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Author Topic: ArduinoBeam - Suntracking skylight  (Read 668 times)
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I've just returned to this project I started way back in 2010. I have done a bit of mechanical design work in solidworks and now have what I think is a good looking design.

I'm keeping a blog of the project here http://arduinobeam.blogspot.co.nz/ and am adding a git repository with the cad models (solidworks format) as well as the arduino code etc. I'm hoping to start a build soon but just need to get access to a CNC mill. I'm hoping someone else will be keen to build one also.
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seem to work quite well,

But isn't it simpler to just get 1 rotation in 24 hours = 86400 seconds ?
What is the smallest angle /step the system can make?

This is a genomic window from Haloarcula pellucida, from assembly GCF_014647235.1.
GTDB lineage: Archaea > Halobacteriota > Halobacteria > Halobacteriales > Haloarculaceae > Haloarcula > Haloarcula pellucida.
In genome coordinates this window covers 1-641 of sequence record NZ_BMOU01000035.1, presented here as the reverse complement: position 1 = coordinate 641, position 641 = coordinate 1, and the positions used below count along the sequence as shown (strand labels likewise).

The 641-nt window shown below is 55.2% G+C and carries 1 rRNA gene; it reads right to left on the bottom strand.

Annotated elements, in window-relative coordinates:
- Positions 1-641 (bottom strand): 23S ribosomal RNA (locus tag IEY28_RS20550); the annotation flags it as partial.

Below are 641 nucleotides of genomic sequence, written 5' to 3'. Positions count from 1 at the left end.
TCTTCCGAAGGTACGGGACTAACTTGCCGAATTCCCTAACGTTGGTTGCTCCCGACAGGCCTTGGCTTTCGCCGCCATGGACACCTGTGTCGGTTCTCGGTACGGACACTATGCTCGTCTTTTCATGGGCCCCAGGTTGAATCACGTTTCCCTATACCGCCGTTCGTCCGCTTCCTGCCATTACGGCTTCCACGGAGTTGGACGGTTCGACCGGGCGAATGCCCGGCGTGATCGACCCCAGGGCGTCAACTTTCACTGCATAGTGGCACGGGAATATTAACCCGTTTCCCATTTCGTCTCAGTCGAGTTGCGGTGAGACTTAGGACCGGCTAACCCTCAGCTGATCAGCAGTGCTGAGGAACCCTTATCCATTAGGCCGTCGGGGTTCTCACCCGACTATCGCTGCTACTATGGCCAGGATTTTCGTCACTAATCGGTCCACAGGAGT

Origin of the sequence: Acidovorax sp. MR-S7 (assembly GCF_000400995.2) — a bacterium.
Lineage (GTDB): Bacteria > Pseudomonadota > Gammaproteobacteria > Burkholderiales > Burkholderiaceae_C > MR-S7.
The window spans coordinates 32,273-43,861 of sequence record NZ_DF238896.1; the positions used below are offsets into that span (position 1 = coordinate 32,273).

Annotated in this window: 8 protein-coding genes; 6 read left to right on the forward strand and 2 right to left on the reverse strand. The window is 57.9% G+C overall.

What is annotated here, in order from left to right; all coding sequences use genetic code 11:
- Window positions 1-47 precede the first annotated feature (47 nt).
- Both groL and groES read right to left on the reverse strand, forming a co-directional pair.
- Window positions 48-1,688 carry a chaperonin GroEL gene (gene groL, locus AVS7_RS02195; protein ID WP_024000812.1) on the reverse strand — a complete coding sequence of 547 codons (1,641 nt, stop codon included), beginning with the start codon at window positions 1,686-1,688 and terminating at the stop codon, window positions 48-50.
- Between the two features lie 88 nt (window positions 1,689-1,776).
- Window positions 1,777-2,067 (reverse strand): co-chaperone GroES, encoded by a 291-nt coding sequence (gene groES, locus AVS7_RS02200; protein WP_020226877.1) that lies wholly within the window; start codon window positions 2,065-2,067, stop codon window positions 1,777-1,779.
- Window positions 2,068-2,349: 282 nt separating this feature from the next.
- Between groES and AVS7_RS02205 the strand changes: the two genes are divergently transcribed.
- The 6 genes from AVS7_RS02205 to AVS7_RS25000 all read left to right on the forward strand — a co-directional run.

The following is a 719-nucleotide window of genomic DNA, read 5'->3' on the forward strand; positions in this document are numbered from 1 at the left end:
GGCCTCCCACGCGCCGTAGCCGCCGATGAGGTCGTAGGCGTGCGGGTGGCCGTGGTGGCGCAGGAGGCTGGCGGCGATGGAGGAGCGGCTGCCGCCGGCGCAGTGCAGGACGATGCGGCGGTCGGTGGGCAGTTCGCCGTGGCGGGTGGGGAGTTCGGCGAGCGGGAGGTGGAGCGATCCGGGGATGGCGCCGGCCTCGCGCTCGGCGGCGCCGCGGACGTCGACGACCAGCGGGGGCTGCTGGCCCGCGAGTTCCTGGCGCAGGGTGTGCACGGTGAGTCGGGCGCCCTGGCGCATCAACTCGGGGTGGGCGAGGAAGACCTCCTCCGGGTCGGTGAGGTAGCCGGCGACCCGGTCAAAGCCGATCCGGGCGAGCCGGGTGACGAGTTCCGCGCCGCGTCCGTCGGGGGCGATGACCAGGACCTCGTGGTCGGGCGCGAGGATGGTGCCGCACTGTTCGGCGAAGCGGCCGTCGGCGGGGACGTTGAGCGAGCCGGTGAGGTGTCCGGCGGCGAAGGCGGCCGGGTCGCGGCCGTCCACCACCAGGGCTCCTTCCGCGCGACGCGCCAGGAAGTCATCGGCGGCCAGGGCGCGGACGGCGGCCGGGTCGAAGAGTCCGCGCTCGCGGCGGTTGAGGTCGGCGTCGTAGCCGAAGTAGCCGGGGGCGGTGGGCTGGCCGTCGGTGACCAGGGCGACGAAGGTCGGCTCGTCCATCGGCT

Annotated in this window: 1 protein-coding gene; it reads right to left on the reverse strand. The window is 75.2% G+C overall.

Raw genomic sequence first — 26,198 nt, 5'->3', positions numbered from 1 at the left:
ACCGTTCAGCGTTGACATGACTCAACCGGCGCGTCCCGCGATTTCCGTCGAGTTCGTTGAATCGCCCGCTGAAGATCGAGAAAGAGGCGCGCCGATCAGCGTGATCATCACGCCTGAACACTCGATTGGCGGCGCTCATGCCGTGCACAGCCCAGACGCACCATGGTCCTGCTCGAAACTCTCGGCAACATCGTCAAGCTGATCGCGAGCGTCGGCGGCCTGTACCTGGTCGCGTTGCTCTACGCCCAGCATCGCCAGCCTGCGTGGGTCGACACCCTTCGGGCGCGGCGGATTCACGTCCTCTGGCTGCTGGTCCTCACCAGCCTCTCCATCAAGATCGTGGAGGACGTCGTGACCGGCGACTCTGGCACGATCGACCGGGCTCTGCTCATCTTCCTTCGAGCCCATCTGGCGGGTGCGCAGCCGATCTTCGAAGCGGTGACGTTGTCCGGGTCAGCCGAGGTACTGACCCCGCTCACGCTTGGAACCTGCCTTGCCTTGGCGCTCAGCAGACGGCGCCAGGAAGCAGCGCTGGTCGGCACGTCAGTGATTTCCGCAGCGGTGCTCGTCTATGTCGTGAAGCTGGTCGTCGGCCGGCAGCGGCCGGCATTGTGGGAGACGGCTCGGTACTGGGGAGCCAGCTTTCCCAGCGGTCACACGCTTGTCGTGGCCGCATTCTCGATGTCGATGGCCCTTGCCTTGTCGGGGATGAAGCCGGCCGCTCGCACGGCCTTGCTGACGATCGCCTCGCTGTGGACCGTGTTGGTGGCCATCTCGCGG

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Rob Tillaart

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I'm not really sure what you mean. The system uses a real time clock and the commanded position is based on the time of day, so in effect it is doing 1 rotation every 24 hours.

Right now it uses an equation to work out the suns position, but I think a better way to do it is have the machine running in celestial coordinates and use a kinematic transformation to drive the motors.  That way other targets could be easily added ie the moon at night.

As for resolution this is defined by the gearing used. The gear on the azimuth (horizontal) axis is much bigger as the beam shines through a hole in its center. current design gives resolutions of :
Elevation mirror 0.23 deg/step
Azimuth axis 0.04 deg/step
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Quote
I'm not really sure what you mean. The system uses a real time clock and the commanded position is based on the time of day, so in effect it is doing 1 rotation every 24 hours.
I assumed you used the light intensity to track the position, but you do it by clock.
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Rob Tillaart

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